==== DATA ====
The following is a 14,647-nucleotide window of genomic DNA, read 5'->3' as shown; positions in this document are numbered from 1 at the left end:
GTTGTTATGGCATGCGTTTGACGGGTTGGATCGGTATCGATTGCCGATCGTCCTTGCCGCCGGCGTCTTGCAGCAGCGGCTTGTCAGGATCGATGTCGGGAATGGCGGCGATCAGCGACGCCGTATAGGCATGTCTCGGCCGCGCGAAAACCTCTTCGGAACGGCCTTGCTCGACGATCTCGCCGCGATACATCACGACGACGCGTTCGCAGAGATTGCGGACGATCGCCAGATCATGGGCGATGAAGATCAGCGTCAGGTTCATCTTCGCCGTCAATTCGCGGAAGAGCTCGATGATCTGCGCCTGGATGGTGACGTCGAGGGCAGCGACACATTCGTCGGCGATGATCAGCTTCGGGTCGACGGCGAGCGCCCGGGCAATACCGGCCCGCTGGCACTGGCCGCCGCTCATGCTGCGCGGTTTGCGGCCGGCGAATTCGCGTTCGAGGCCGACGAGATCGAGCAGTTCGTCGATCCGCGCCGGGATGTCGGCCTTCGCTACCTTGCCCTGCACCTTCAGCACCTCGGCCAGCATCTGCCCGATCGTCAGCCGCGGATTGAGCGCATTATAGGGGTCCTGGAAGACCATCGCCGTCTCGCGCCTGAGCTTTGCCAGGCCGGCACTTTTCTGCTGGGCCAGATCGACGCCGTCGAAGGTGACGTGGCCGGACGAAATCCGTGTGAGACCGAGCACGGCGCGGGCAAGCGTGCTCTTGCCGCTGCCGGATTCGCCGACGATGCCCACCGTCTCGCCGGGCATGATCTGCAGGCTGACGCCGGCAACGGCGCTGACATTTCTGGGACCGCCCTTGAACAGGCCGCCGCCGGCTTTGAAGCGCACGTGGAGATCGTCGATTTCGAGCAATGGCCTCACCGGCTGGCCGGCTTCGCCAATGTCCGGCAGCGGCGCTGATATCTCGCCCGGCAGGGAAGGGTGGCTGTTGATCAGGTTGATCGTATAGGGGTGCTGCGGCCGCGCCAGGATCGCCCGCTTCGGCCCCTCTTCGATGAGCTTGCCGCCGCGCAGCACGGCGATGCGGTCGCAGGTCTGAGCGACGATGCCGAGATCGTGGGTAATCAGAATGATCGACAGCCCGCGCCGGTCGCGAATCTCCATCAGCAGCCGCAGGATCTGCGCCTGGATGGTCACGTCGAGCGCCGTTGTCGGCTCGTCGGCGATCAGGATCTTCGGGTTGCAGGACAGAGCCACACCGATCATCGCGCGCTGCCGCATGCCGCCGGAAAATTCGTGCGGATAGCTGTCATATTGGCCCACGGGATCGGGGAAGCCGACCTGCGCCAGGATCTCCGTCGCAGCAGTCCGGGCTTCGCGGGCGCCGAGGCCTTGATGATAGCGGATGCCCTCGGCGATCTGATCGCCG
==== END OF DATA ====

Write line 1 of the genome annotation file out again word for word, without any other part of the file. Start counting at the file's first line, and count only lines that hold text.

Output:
The following is a 14,647-nucleotide window of genomic DNA, read 5'->3' as shown; positions in this document are numbered from 1 at the left end: